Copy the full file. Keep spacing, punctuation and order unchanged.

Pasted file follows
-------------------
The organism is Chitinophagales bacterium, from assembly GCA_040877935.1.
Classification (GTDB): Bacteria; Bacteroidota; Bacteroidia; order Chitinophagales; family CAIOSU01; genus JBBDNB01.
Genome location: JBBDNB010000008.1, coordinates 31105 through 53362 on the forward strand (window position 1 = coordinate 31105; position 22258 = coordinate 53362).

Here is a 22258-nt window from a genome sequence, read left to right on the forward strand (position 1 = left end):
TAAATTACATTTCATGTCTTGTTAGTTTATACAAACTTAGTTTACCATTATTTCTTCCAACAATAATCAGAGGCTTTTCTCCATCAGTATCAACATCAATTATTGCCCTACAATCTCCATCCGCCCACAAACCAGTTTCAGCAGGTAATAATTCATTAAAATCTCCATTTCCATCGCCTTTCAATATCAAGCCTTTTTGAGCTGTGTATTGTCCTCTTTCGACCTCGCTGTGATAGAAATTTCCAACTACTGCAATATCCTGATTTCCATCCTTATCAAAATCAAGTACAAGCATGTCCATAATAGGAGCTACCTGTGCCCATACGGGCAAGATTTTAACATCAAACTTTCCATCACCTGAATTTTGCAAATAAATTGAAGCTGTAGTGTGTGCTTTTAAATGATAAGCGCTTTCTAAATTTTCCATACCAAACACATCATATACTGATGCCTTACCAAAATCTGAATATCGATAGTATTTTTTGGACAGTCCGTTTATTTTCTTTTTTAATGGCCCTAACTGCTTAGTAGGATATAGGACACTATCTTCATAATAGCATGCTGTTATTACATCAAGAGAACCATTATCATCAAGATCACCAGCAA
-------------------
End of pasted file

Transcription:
The organism is Chitinophagales bacterium, from assembly GCA_040877935.1.
Classification (GTDB): Bacteria; Bacteroidota; Bacteroidia; order Chitinophagales; family CAIOSU01; genus JBBDNB01.
Genome location: JBBDNB010000008.1, coordinates 31105 through 53362 on the forward strand (window position 1 = coordinate 31105; position 22258 = coordinate 53362).

Here is a 22258-nt window from a genome sequence, read left to right on the forward strand (position 1 = left end):
TAAATTACATTTCATGTCTTGTTAGTTTATACAAACTTAGTTTACCATTATTTCTTCCAACAATAATCAGAGGCTTTTCTCCATCAGTATCAACATCAATTATTGCCCTACAATCTCCATCCGCCCACAAACCAGTTTCAGCAGGTAATAATTCATTAAAATCTCCATTTCCATCGCCTTTCAATATCAAGCCTTTTTGAGCTGTGTATTGTCCTCTTTCGACCTCGCTGTGATAGAAATTTCCAACTACTGCAATATCCTGATTTCCATCCTTATCAAAATCAAGTACAAGCATGTCCATAATAGGAGCTACCTGTGCCCATACGGGCAAGATTTTAACATCAAACTTTCCATCACCTGAATTTTGCAAATAAATTGAAGCTGTAGTGTGTGCTTTTAAATGATAAGCGCTTTCTAAATTTTCCATACCAAACACATCATATACTGATGCCTTACCAAAATCTGAATATCGATAGTATTTTTTGGACAGTCCGTTTATTTTCTTTTTTAATGGCCCTAACTGCTTAGTAGGATATAGGACACTATCTTCATAATAGCATGCTGTTATTACATCAAGAGAACCATTATCATCAAGATCACCAGCAA